NYC Mayor Defends Vaccine Mandate: 'Decisive Action' Needed (CNN)
By Sandy Fitzgerald | Tuesday, 07 December 2021 12:10 PM
New York City Mayor Bill de Blasio Tuesday defended his decision to mandate the city's businesses to have all of their workers vaccinated against COVID-19 by Dec. 27, or just a few days before the city's new mayor takes office, saying it was important to take "decisive action" considering the threat posed by the omicron coronavirus variant.
"I don't think anyone should be surprised by what we're seeing with the omicron variant, with the extraordinary growth of cases that we're experiencing in this city and all over this country," the outgoing mayor told CNN's "New Day." "Look at a country like Germany, right now, with shutdowns, restrictions. We cannot let that happen.
"We had to take decisive action. This omicron variant moves fast. We have to move faster. That's why we did this."
The mayor announced the mandate on Monday, drawing ire from community leaders, businesses, and more who said the mandate came with little notice.
But de Blasio told CNN that his administration "talked to business leaders for months" about the delta variant. He also claimed that businesses said that when the government makes a decision on the mandate, "it makes it easier for them to act."
"They like to see the government lead," said de Blasio. "We did that with our own public employees, our own public schools. We proved it works, and then what we also heard from business leaders is Whatever you do, don't let us go back to shutdown. Don't let us go backward."
The current mandate, he added, is a "preemptive strike" against a variant that is threatening people in a new way as winter, holiday gatherings, and more approach.
The city already has a vaccine mandate for its restaurants, indoor entertainment venues, and fitness centers, and de Blasio said his office is hearing from business owners and customers that the order makes them feel more comfortable about going out.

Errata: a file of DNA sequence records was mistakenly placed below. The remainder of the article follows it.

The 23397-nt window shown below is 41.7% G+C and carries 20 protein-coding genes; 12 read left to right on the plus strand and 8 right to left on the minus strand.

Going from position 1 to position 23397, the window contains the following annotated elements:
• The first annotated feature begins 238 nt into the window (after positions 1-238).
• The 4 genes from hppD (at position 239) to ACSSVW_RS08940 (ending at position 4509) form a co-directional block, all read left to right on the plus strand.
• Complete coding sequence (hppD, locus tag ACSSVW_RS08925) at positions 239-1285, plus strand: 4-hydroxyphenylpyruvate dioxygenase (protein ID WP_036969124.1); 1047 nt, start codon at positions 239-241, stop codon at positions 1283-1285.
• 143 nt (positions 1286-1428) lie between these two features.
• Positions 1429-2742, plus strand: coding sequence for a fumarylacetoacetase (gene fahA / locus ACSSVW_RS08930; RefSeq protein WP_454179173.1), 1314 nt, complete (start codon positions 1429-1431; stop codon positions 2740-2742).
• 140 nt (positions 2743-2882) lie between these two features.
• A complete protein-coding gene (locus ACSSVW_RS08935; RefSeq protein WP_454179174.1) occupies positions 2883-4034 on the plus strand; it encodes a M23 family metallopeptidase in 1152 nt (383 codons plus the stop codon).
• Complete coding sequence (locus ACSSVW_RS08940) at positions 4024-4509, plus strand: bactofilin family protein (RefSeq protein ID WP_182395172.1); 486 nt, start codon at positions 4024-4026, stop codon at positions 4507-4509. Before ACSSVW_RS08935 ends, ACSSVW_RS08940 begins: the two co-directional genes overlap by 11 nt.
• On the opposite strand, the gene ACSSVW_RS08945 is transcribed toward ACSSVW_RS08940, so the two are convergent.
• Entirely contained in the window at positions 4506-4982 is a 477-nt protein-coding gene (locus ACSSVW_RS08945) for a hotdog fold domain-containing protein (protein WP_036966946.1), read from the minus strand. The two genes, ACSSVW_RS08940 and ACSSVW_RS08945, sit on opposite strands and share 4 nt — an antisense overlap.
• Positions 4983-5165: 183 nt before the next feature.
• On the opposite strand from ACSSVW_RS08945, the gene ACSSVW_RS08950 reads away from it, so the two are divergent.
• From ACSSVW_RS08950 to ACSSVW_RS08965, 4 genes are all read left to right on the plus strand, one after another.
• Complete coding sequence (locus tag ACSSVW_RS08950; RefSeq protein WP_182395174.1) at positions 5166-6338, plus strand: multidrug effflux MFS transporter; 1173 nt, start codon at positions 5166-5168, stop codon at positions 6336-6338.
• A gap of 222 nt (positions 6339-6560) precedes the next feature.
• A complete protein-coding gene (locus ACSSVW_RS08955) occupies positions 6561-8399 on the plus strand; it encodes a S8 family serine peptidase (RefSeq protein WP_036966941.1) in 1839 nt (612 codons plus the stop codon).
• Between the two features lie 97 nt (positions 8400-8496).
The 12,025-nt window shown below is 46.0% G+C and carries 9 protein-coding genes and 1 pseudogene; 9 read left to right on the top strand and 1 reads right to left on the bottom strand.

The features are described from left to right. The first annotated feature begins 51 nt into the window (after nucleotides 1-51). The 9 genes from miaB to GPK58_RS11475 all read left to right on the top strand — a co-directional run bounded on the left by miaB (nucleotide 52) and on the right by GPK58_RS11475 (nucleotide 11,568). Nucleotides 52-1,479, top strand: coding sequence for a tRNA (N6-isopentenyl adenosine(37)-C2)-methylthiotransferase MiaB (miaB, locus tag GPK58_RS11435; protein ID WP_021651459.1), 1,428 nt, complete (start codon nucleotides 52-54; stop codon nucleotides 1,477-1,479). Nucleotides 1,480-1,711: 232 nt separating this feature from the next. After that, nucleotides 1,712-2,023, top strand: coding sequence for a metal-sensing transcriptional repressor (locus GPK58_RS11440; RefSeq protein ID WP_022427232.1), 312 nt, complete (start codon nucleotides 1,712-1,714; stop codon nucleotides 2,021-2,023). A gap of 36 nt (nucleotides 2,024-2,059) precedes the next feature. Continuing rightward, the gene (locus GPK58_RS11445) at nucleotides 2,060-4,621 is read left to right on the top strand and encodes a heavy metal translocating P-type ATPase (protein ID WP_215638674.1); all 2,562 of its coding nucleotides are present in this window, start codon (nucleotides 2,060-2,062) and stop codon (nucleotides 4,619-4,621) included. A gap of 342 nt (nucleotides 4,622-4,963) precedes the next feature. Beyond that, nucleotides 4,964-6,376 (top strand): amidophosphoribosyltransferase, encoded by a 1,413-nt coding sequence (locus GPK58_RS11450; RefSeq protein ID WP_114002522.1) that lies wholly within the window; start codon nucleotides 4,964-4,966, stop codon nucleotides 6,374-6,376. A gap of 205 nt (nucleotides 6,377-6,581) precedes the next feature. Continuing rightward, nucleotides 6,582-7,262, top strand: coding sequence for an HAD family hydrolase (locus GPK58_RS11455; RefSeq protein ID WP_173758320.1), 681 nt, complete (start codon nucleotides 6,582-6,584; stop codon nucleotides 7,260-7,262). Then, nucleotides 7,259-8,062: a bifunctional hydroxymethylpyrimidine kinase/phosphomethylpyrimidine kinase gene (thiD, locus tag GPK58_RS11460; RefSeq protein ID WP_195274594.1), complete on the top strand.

More "specific protocols" will be released by Dec. 15, he added, "so people have time," but "we know we can't sit here and let this situation get worse. Lives are at stake."
The order takes place less than a week before de Blasio leaves office and Mayor-Elect Eric Adams is sworn in. De Blasio said he's spoken with his successor about the latest mandate, but he's not sure if the order will remain once he's out of office.
"I think the mayor-elect has been consistent," said de Blasio. "He will follow the ideas and concerns of the health leadership."
However, while the mayor wouldn't disclose the details of his private conversations with Adams, he said, "I'm going to say he's been true to his word. He listens to the health leadership."
Another part of the new rule is that children ages 5-11 must also have proof of vaccinations, beginning Dec. 15, before being allowed in restaurants and other public facilities.
However, the city's schools do not have a shot mandate, and de Blasio said that is a different matter.
"Every child 12 and up now is under that same requirement for our restaurants and it is working fine," said de Blasio. "We love it when people go to our restaurants or movie theaters. Those are obviously for fun, for enjoyment. A school is absolutely basic to a child and their development, their future.
"I don't want to hold it against a child if their parent doesn't take the time to get them vaccinated or for some reason hesitates. I don't want that child to miss out on education."